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  • Title: The London Prodigal (Folio 3, 1664)

  • Copyright Digital Renaissance Editions. This text may be freely used for educational, non-profit purposes; for all other uses contact the Editor.
    Authors: Anonymous, William Shakespeare
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    The London Prodigal (Folio 3, 1664)

    The London Prodigal.
    625Lance. Why no more but this, first get your assurance
    made touching my daughters Joynter, that dispatched,
    we will in two daies make provision.
    Ol.Why man, chil have the writings made by tomorrow.
    Lance. To morrow be it then, let's meet at the Kings
    630head in Fish-street.
    Oli. No, fie man, no, let's meet at the Rose at Temple-(Bar,
    That will be nearer your Counsellor and mine.
    Lance. At the Rose be it then, the hour nine,
    He that comes last, forfeits a pinte of wine.
    635Oli. A piute is no payment, let it be a whole quart, or (nothing.
    Enter Artichoak.
    Arti. Master, here is a man would speak with Ma-
    ster Oliver, he comes from young Master Flowerdale.
    Oli. Why chill speak with him, chill speak with him.
    640Lance. Nay, son Oliver, I'le surely see,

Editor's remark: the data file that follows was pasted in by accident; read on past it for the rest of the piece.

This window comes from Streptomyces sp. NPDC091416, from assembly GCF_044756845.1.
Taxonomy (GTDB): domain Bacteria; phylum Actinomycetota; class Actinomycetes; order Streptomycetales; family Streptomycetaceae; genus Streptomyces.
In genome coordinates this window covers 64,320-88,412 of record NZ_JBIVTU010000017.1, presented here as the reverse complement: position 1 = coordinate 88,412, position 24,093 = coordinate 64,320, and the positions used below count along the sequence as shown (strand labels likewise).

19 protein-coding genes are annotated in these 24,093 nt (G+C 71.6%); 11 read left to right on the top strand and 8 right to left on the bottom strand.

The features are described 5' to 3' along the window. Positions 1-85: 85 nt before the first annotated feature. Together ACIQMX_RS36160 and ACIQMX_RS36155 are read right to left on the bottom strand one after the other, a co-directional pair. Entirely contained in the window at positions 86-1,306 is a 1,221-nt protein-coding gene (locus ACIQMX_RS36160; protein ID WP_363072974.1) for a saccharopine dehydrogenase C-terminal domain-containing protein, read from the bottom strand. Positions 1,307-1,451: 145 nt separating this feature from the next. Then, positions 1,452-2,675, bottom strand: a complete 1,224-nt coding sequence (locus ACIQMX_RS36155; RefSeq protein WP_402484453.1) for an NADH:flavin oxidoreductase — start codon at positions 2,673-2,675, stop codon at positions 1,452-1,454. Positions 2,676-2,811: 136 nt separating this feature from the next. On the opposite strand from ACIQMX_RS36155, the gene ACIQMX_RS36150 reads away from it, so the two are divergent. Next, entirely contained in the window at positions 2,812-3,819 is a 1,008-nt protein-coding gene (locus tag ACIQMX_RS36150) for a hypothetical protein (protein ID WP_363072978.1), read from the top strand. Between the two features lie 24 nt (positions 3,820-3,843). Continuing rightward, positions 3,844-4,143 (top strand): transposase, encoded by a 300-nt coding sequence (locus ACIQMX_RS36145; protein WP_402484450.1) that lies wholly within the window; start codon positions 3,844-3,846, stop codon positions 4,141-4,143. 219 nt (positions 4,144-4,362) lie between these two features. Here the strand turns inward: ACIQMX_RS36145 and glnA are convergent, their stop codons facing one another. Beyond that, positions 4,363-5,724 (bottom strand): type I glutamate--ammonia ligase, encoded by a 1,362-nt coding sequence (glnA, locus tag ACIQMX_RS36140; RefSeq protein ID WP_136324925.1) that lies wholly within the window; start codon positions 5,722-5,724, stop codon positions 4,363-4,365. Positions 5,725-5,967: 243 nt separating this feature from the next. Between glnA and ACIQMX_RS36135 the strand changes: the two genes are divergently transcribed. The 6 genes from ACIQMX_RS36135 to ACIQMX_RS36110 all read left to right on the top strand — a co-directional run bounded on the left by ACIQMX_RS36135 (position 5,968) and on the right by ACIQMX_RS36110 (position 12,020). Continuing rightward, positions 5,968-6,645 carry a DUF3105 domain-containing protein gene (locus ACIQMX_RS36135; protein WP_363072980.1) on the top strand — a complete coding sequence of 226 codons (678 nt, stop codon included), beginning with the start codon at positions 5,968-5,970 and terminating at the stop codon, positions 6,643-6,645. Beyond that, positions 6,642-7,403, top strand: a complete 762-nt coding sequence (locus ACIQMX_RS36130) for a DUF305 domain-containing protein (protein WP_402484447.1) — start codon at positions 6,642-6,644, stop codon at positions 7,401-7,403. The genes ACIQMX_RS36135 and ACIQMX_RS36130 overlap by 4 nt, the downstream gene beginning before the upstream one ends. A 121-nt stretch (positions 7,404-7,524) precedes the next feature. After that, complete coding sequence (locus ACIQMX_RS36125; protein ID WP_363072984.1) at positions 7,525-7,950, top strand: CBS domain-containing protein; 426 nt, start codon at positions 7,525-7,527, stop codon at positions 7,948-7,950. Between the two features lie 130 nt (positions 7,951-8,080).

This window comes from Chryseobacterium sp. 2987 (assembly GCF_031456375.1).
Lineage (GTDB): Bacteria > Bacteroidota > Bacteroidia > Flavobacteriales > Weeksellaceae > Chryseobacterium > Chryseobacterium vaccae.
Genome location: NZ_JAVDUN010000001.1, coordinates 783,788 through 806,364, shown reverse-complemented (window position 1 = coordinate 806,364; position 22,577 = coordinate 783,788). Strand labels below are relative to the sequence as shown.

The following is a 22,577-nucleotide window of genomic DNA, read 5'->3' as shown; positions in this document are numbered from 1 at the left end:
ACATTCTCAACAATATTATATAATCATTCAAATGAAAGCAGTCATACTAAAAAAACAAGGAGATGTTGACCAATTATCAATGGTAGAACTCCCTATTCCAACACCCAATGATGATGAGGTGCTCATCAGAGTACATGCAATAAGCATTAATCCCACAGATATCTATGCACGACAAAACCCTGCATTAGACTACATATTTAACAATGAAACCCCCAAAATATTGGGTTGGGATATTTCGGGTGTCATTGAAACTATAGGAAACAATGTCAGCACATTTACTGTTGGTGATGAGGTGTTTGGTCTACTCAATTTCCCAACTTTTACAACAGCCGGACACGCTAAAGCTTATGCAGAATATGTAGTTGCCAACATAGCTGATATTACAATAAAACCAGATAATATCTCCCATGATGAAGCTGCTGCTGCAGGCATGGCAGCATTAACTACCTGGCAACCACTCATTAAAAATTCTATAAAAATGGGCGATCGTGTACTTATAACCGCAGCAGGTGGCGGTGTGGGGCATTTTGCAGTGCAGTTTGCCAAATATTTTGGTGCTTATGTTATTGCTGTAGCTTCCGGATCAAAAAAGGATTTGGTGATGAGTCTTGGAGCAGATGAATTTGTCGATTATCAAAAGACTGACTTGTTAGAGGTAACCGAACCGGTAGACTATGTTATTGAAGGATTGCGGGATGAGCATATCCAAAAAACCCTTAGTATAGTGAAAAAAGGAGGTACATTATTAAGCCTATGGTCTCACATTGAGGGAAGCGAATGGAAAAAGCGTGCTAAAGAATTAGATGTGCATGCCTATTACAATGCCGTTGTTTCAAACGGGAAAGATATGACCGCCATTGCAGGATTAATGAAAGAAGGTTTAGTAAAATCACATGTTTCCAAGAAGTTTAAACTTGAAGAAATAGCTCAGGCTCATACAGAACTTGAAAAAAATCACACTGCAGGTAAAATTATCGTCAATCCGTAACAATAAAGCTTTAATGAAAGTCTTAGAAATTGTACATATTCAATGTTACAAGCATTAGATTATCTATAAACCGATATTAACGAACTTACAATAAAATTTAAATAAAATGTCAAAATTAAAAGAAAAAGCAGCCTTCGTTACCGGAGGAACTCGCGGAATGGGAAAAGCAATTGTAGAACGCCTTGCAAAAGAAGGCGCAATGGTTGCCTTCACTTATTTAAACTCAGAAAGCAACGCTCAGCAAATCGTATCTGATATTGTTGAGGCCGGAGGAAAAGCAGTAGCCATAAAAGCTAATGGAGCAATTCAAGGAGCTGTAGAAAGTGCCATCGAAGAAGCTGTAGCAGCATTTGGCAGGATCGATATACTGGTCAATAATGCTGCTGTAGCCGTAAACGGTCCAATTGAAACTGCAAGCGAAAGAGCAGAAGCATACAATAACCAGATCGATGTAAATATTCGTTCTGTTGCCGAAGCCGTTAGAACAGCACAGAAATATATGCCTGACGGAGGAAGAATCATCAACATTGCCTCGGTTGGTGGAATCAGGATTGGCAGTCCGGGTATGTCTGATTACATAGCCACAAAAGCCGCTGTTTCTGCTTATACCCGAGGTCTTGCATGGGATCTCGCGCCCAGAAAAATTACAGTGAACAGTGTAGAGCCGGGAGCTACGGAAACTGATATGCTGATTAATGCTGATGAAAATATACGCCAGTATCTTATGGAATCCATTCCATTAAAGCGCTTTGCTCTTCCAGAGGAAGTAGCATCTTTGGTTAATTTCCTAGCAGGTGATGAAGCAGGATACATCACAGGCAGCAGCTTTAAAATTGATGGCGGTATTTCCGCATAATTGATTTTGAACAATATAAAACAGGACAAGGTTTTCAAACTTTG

What young Flowerdale hath sent to you.
    I pray God it be no quarrel.
    Oli. Why man, if he quarrel with me, chill give him
    his hands full.
    645Fath. God save you, good Sir Lancelot.
    Lance. Welcome honest friend.
    Enter old Flowerdale.
    Fath. To you and yours my Master wisheth health,
    But unto you, sir, this, and this he sends:
    650There is the length, sir, of his Rapier,
    And in that paper shall you know his mind.
    Oli. Here, chill meet him my friend, chill meet him.
    Lance. Meet him, you shall not meet the Ruffin, fie.
    Oli. And I do not meet him, chill give you leave to call
    655Me Cut, where is't, sirrha? where is't? where is't?
    Fath. The Letter shows both time and place,
    And if you be a man, then keep your word.
    Lan. Sir, he shall not keep his word, he shall not meet.
    Fath. Why let him choose, he'll be the better known
    660For a base rascal, and reputed so.
    Oli. Zirrha, zirrha: and 'twere not an old fellow, and
    sent after an arrant, chid give thee something, but chud
    be no mony: But hold thee, for I see thou art somewhat